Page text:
Great White Sharks Population Growing On California Coast

Just when you thought it was safe to go back in the water, the great white shark shows up again.

Of course, swimming in the ocean is a relatively safe thing to do, provided you take the proper precautions. However, if you are swimming along the California coastline, you may want to take some extra precautions.

The Journal of Biological Conservation recently published a study from Stanford University, the Monterey Bay Aquarium, and Oregon State University’s Hatfield Marine Science Center. That study looked at the great white shark population along the California coast between 2011 and 2018, and they discovered that the numbers were on the rise.

Photo: Wikimedia Commons

2500 hours of observation took place at all three sites. Those sites found on Southeast Farallon Island, Año Nuevo Island, and Tomales Point, are rather telling. Some 300 adult and subadult great white sharks were found. This isn’t counting the same shark over and over, these are different sharks!

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In 2011, a similar survey showed only 219 sharks, which was considerably lower. In addition, both male and female sharks were found in the area, but only 60 of those located were females in that region.

Photo: Science Direct

A co-author of the study, Taylor Chapple said in a statement: “The finding, a result of eight years of photographing and identifying individual sharks in the group, is an important indicator of the overall health of the marine environment in which the sharks live.”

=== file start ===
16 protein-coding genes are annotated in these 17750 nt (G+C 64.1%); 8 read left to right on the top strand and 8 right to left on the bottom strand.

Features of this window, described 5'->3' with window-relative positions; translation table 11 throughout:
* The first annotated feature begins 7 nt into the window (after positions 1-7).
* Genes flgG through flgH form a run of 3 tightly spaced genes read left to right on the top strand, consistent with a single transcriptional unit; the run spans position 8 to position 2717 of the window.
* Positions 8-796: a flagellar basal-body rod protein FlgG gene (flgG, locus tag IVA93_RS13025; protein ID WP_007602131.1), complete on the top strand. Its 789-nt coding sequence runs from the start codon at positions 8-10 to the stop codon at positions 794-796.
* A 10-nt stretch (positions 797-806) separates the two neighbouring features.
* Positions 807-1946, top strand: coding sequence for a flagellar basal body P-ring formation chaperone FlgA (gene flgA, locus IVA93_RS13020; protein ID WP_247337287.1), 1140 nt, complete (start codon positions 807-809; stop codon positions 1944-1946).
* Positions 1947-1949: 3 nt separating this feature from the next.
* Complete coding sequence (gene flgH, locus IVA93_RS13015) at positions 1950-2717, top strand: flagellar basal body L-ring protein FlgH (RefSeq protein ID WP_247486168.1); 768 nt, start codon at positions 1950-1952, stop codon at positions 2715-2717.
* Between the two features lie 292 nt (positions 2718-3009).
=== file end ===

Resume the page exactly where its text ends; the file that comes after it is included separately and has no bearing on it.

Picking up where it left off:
He went on to say that the findings were good news for great white sharks as well as for the rich waters that are found off the shores of California.

Great white sharks are found around the world in coastal waters. Most people would consider it to be bad news if they were being targeted by the predator, but it’s actually good news because seals and other marine mammals are also on the rise.

Photo: Wikimedia Commons

As far as the reason behind the rise of the sharks, it may have something to do with the increased protection of mammals in the area. The 1972 Marine Mammal Protection Act and the 1994 Great White Shark Fishing Ban in California certainly may have contributed.

Overfishing and poaching are some of the threats that great white sharks face, according to LiveScience.


This isn’t only something that is being seen in California, study authors also point out that the Northwest Atlantic is showing recovery as well. In the Pacific Northeast, they don’t have any baseline numbers to go off of but the increase in numbers in the other areas is certainly promising.

According to the New York Post, the authors of the 2021 study said: “Given the vulnerable life history traits of white sharks, insuring their future will take a continued effort to monitor populations and identify potential future threats such as climate change and unregulated high-seas fisheries.”

I’m happy for the sharks but I won’t be swimming with them anytime soon.

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